Testing sorts learners into a false binary of successes and failures, as if any test can truly be an accurate snapshot of someone as complex and colorful and beautiful as an individual who walks into your classroom. Because of testing culture, we have shifted focus from that which can be learned to that which can be trotted out and “performed” on a test. Unfortunately, this makes students automatically associate test-taking with learning. Overtime, many students come to rely on the “test tomorrow” as their sole motivation for learning, because our intrinsic motivation and natural desire to learn has been so eroded. Contrary to popular belief, events with high stakes (like testing) are not the best ways to motivate people—as the bestselling business writer Dan Pink has famously pointed out in many a speech (and his most recent book), we do better work when we are driving with our own passion, instead of going for a reward (or avoiding a loss, as it were). Pink gives the example of employees at companies like Google and FedEx who have used their company-allotted “free time” to come up with products significantly more innovative, or even profitable, than what they did normally. He calls this “non-commissioned work,” and says that it’s better than commissioned work. People are more productive when they enjoy their work, and the same is true for students. I think I speak for the majority of students when I say that bubbling in a Scantron is not my idea of fun.
At some point, the tests become dehumanizing—dehumanizing because they strip away that most basic of human characteristics, the one that drives babies to chew everything in sight and little kids to ask “Why” about everything, curiosity. When it comes to curiosity, I hit rock bottom in mid-October, the night before a hundred-point AP Biology test. Watching me glower tearfully at a page filled with facts and figures about photosynthesis, my dad said genially, “Do you know about the isotopes involved?” That was when I snapped.
“If it’s not on the test, I DON’T CARE!” I snarled.
I was never the girl in class who raised her hand and asked “Um…is this going to be on the test?” I was never that person who stayed up until 4 AM and had dates on Friday nights with my sexy…pile of flashcards. But one test had me completely unwound—and my parents (thankfully) never even pressured me to achieve all A’s.
Sometimes I wish they had. When I was filling out college apps every fiber of me wished that for four years I had had my very own Tiger parents. Parents who had shuttled me to SAT prep classes instead of just giving me the $5 in cash I needed to buy a used book from a friend. Parents who had told me that I needed to do math classes over the summer and enrichment classes online instead of parents who accepted that I was simply going to do Algebra II while some of my friends did AP Calc. Parents who had said “no more absences from school” instead of letting me jet around the world, to 15 countries and 27 states, speaking at conferences where I learned more in some weeks than I ever had in school. Or wait…did I really want those alternate-universe parents?
I’m glad that I had the parents I had. That I had parents who were brave enough to reject, or perhaps clueless enough not to know, what it takes in these days of high-stakes testing and cutthroat competition, to get into the most prestigious colleges. I’m glad that I had parents who never ordered me to stop reading the ridiculously gigantic piles of books I checked out from the library (most recently, I went on a spree and got 17 all at once) so that I could study for upcoming tests.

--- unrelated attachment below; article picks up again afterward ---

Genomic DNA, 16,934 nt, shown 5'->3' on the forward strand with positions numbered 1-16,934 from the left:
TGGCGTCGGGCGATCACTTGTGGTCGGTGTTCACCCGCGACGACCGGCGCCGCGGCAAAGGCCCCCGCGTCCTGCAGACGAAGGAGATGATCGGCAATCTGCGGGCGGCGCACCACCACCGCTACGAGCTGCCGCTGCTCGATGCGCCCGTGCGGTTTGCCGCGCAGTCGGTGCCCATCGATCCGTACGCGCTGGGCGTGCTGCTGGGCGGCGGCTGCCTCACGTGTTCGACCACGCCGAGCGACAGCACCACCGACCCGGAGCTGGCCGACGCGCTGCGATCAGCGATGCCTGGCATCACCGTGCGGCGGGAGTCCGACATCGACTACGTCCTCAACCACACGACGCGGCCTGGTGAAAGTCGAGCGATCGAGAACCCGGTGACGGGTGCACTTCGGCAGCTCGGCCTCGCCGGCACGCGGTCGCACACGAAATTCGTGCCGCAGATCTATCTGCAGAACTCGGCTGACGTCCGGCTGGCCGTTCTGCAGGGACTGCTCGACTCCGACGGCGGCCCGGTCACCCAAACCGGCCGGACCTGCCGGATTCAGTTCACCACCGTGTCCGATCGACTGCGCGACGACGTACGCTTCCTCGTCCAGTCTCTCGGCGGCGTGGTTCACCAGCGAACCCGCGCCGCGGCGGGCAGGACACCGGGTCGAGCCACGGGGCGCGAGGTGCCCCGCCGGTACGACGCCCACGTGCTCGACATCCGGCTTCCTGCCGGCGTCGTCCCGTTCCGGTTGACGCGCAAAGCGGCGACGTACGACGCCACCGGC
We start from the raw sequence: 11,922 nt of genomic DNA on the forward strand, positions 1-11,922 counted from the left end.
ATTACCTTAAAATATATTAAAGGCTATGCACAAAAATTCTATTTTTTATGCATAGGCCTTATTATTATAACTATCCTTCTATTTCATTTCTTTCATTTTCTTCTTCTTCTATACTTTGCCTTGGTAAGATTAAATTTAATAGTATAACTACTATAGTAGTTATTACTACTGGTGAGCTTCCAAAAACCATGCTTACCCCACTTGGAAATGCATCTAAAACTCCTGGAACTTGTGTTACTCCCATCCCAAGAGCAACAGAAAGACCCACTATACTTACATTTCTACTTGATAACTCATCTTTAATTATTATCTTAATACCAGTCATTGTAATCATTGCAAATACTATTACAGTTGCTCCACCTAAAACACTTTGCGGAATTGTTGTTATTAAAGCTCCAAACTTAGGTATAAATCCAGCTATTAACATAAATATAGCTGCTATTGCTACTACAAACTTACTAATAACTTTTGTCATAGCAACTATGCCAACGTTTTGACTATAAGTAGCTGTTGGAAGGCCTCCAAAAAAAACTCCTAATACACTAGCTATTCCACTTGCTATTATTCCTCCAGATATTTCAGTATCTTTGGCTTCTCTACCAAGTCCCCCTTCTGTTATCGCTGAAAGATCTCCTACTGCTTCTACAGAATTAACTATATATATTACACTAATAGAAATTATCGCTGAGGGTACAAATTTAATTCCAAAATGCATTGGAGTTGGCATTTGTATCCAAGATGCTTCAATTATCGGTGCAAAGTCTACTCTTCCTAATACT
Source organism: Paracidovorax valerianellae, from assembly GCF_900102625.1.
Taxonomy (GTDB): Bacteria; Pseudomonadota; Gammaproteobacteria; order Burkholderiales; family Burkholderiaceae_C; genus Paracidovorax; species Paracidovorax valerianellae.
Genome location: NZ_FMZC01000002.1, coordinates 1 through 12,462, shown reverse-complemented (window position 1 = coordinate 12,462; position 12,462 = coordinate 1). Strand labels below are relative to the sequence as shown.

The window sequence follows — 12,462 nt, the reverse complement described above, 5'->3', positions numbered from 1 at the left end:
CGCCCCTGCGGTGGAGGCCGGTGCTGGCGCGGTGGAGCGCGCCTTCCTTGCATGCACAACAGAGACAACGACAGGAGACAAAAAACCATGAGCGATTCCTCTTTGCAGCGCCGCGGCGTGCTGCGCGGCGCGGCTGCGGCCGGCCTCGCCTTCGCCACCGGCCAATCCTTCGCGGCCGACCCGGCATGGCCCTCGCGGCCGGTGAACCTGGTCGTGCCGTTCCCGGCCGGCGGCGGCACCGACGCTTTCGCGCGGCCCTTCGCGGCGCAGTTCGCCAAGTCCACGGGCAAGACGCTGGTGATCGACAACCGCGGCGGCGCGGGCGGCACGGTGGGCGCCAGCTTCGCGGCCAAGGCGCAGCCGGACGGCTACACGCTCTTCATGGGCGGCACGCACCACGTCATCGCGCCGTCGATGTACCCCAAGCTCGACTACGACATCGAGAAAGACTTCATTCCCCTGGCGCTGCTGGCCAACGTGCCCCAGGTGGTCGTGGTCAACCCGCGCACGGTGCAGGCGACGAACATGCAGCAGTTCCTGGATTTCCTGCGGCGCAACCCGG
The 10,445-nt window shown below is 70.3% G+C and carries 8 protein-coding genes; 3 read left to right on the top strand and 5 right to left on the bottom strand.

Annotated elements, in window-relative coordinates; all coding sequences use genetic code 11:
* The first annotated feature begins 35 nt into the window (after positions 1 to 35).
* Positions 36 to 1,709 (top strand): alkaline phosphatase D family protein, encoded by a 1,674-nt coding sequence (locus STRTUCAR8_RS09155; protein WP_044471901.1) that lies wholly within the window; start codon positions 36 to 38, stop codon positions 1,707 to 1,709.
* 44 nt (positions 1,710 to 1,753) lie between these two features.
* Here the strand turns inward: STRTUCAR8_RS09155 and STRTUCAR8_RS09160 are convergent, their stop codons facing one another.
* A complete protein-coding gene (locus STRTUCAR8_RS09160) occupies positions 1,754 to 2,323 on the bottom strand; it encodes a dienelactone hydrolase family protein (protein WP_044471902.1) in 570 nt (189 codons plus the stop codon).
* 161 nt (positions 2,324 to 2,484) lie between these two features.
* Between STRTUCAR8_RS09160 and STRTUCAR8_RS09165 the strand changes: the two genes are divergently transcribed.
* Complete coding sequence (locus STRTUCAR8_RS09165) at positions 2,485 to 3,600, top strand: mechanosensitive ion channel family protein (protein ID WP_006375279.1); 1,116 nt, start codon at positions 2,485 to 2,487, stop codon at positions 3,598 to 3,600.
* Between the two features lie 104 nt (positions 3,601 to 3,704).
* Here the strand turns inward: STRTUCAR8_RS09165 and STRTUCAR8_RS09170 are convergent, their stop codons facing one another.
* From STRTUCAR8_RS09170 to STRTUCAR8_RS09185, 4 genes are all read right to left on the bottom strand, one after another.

Well, my parents were brave, or clueless; but I’m not. Most school days provide me with the hardest fights of my life—veritable duels between my innate desire to learn out of curiosity, to read all the books I’ve checked out from the library, versus my desire to learn for someone else’s ranking, to prepare for tests coming up. The pressure of passing one test or another is frequently burning in the back of my mind like a slowly rising fever. If thinking about the “test tomorrow” were a disease on WebMD it would list as one of its hallmark symptoms tunnel vision—because testing creates a narrow focus that excludes everything that won’t help you. It takes focus and time away from discussion, from finishing books on a personal reading list, from independent learning.
And yet. And yet. Why are we nationally moving to yet more testing? Not only does it allow for politicians to point to greater “accountability,” it also benefits a large and powerful industry. PBS first pointed out the growth of the educational-industrial complex with its post-No Child Left Behind story on Frontline. It discussed the hundreds of millions of dollars being allotted by the federal government for standardized testing, and said, “Among the likely benefactors of the extra funds were the four companies that dominate the testing market -- three test publishers and one scoring firm. Those four companies are Harcourt Educational Measurement, CTB McGraw-Hill, Riverside Publishing, and NCS Pearson. According to an October 2001 report, Harcourt, CTB McGraw-Hill, and Riverside Publishing write 96 percent of the exams administered at the state level. NCS Pearson, meanwhile, is the leading scorer of standardized tests…testing is a burgeoning industry…while test sales in 1955 were $7 million (adjusted to 1998 dollars), that figure was $263 million in 1997, an increase of more than 3,000 percent.” Today, those numbers are even higher.
There’s something wrong with that. There’s something wrong with the fact that corporations have quietly woven themselves into the fabric of what, to many people, makes the tapestry of the modern education system: tests. In the review of Diane Ravitch’s book, [The Nation author] wrote, “The mission of public schools should not be to make money, she insists. Required to educate all citizens, public schools embody hard-won principles of equity and inclusion that are now endangered. The free market always favors those with more money and information, generating inequality. Ravitch says that purported free-market solutions have worked as distractions from the truly pressing problems of poverty and segregation by race and class, which impede learning and therefore should be the actual target of education and social reform.”